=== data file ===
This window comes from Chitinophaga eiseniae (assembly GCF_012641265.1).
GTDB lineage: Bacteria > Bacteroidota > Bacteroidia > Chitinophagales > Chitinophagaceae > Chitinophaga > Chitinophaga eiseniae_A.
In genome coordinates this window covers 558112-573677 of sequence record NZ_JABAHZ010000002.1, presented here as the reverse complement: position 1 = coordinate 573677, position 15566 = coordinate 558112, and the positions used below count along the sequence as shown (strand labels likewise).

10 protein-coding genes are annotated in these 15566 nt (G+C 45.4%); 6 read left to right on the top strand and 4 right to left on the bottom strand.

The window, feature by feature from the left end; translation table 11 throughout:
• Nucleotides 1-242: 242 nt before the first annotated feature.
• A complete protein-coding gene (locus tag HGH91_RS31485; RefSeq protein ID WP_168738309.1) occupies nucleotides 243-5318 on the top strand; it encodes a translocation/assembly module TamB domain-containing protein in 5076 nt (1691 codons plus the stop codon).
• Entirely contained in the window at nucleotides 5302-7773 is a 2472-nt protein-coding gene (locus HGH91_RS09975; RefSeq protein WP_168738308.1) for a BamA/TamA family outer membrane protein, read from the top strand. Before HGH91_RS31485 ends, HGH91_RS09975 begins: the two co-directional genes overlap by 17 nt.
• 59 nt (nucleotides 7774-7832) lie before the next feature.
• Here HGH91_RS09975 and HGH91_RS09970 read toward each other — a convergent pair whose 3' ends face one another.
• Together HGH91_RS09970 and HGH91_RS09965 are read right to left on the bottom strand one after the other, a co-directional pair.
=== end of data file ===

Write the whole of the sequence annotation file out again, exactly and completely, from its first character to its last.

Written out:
This window comes from Chitinophaga eiseniae (assembly GCF_012641265.1).
GTDB lineage: Bacteria > Bacteroidota > Bacteroidia > Chitinophagales > Chitinophagaceae > Chitinophaga > Chitinophaga eiseniae_A.
In genome coordinates this window covers 558112-573677 of sequence record NZ_JABAHZ010000002.1, presented here as the reverse complement: position 1 = coordinate 573677, position 15566 = coordinate 558112, and the positions used below count along the sequence as shown (strand labels likewise).

10 protein-coding genes are annotated in these 15566 nt (G+C 45.4%); 6 read left to right on the top strand and 4 right to left on the bottom strand.

The window, feature by feature from the left end; translation table 11 throughout:
• Nucleotides 1-242: 242 nt before the first annotated feature.
• A complete protein-coding gene (locus tag HGH91_RS31485; RefSeq protein ID WP_168738309.1) occupies nucleotides 243-5318 on the top strand; it encodes a translocation/assembly module TamB domain-containing protein in 5076 nt (1691 codons plus the stop codon).
• Entirely contained in the window at nucleotides 5302-7773 is a 2472-nt protein-coding gene (locus HGH91_RS09975; RefSeq protein WP_168738308.1) for a BamA/TamA family outer membrane protein, read from the top strand. Before HGH91_RS31485 ends, HGH91_RS09975 begins: the two co-directional genes overlap by 17 nt.
• 59 nt (nucleotides 7774-7832) lie before the next feature.
• Here HGH91_RS09975 and HGH91_RS09970 read toward each other — a convergent pair whose 3' ends face one another.
• Together HGH91_RS09970 and HGH91_RS09965 are read right to left on the bottom strand one after the other, a co-directional pair.